The F1 world is holding its breath early on Friday as the sport considers returning to troubled Bahrain later this year.
Bahrain organizers say they are ready to host the race, which was to open the season but was postponed following anti-government protests in February that eventually left at least 30 dead following a brutal crackdown.
A meeting of the sport’s governing body on June 3 could reinstate the race for later this year, but US-based Human Rights Watch has said a heavy crackdown on opposition activists during 11 weeks of martial law should count in the decision.
Former world champion Hill, commenting as an individual and not as a representative of F1, and certainly not in his role as president of the British Racing Drivers’ Club, spoke out on behalf of Avaaz.
“This crisis is an opportunity for Formula One to show it cares about all people and their human rights,” said Hill.
“True peace has nothing to do with creating calm through the use of violent repression.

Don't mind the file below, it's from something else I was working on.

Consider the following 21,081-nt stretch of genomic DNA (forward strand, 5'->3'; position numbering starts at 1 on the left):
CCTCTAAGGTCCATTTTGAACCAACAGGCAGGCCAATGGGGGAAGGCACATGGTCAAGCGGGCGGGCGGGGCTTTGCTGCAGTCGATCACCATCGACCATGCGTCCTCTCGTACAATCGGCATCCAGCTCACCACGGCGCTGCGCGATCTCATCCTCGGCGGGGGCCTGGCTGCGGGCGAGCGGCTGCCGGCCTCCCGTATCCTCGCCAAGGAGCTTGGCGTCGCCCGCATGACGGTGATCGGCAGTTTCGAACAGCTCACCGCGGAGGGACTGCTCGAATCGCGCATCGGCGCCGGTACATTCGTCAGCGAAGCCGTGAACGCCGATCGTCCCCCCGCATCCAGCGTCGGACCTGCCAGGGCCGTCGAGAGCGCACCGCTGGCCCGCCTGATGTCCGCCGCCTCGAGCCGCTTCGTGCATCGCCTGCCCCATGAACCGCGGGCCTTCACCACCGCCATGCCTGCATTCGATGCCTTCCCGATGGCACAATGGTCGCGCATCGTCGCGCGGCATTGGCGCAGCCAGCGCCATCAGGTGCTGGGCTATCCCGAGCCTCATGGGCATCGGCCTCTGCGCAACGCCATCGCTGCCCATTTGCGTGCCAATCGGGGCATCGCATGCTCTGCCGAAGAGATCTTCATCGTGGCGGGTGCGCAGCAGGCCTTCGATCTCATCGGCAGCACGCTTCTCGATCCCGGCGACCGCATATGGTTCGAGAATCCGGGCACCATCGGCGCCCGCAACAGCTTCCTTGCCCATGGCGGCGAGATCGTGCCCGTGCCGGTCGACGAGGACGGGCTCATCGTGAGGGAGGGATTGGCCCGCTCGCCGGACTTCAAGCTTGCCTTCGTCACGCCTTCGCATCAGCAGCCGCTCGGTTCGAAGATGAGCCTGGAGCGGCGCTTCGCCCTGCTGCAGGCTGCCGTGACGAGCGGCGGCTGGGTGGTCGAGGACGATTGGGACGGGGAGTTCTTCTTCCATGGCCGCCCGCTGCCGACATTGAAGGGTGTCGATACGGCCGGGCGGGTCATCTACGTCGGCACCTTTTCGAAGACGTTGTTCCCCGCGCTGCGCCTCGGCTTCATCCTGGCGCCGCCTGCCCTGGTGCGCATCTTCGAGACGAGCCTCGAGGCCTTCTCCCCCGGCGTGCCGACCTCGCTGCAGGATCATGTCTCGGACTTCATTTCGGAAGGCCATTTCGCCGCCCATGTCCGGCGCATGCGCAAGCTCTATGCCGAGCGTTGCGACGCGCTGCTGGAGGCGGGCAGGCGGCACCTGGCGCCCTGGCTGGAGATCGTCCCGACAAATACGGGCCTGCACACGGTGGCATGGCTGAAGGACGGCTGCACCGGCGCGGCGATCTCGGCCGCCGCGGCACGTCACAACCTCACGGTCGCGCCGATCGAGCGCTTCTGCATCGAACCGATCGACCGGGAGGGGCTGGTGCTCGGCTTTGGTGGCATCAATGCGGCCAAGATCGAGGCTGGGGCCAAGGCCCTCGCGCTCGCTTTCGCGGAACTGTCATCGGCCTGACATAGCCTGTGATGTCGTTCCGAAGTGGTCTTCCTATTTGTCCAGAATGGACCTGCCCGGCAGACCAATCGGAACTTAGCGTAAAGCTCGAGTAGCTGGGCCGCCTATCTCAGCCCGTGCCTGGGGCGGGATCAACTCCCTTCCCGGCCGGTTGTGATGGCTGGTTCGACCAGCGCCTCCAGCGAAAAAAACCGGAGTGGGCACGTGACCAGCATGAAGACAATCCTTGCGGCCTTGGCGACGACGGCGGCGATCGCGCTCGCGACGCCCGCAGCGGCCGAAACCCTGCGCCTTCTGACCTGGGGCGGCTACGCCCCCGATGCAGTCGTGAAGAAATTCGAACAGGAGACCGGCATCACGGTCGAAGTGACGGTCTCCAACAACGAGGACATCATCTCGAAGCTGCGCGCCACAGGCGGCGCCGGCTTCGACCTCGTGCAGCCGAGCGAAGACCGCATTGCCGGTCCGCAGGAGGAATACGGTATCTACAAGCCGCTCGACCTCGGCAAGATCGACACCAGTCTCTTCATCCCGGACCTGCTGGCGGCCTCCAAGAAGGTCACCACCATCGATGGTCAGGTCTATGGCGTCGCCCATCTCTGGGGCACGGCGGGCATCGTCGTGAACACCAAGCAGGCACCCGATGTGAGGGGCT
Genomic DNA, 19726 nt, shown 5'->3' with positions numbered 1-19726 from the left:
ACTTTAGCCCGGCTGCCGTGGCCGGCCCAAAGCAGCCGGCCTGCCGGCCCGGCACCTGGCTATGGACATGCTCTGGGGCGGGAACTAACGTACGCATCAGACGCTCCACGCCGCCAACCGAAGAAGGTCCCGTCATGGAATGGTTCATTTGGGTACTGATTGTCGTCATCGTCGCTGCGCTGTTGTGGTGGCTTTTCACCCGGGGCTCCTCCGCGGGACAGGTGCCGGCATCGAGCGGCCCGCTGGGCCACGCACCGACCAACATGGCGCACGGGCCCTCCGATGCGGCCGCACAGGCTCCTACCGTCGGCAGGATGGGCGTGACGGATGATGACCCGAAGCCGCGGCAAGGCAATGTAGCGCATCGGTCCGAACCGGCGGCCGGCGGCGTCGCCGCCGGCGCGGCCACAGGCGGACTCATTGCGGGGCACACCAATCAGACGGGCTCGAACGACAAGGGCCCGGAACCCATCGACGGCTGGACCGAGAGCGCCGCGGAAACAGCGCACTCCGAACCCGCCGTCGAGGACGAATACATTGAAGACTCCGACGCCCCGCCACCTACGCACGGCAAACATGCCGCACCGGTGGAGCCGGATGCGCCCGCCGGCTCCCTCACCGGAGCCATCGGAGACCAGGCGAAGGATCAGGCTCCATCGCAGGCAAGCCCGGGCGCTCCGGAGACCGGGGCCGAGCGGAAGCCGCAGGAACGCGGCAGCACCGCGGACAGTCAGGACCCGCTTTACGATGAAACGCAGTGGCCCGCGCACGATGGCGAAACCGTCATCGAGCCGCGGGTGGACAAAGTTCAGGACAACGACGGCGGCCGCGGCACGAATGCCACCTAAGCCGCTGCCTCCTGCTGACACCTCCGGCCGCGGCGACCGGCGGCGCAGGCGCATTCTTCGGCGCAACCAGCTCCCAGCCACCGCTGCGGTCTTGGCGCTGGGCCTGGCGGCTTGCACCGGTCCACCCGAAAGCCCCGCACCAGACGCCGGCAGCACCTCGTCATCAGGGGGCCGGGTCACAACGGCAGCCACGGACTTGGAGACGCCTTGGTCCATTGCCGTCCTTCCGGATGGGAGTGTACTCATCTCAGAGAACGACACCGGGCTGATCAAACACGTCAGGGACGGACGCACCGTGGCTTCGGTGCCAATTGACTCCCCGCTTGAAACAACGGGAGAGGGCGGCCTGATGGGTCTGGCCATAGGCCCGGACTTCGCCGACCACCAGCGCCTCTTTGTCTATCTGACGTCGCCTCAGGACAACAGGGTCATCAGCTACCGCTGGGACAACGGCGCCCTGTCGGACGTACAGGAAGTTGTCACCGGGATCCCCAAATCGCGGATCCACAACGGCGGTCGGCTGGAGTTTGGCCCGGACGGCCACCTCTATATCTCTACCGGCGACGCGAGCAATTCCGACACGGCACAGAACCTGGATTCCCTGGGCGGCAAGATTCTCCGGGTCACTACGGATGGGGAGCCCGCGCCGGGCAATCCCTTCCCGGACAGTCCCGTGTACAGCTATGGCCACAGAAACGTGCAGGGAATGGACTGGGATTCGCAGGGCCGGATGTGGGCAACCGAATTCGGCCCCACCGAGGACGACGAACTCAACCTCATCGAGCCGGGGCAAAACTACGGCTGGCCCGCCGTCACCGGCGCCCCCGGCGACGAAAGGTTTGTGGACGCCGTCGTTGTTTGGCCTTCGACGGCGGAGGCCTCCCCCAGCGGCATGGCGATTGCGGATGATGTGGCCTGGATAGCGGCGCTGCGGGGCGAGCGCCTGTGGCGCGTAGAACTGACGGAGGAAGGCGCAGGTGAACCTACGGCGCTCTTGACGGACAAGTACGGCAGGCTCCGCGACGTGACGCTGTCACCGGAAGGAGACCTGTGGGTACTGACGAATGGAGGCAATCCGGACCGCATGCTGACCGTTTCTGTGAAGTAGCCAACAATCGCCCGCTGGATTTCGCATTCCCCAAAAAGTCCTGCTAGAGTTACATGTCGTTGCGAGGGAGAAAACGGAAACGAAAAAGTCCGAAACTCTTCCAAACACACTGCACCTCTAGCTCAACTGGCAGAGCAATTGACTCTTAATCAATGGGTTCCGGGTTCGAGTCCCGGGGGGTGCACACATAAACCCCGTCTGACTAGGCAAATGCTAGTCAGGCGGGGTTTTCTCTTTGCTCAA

“Bahrain has restored order, but the methods have been questioned by many reliable journalists and human rights organisations.
“If Formula One agrees to race in Bahrain it will forever have the blight of association with repressive methods to achieve order.
“True peace can only be achieved peacefully. The right thing to do, in my view, is to not race in Bahrain until these doubts have been removed.”
Bernie Ecclestone wants the race’s $40 million fee and said recently politics should not influence sport. But that did not stop him hypothesising about the reason for the kind of protests seen in Bahrain and elsewhere in recent months and days.
“Too many overeducated people,” he told CNN earlier this week. “If we can find a way to do something about that then a lot of our problems will disappear.”
The team bosses and drivers, however, are largely keeping quiet — except Australian Mark Webber, who was a lone voice among his peers on Twitter late on Thursday.
“When people in a country are being hurt, the issues are bigger than sport. Let’s hope the right decision is made,” he said.
He is referring to Friday’s World Motor Sport Council, and ahead of that Barcelona meeting Spanish official Carlos Gracia travelled to Bahrain to assess the latest situation there, according to Marca sports newspaper.
He will present his report to the FIA members and is understood to have concluded that the situation on the ground in Bahrain is very close to normal.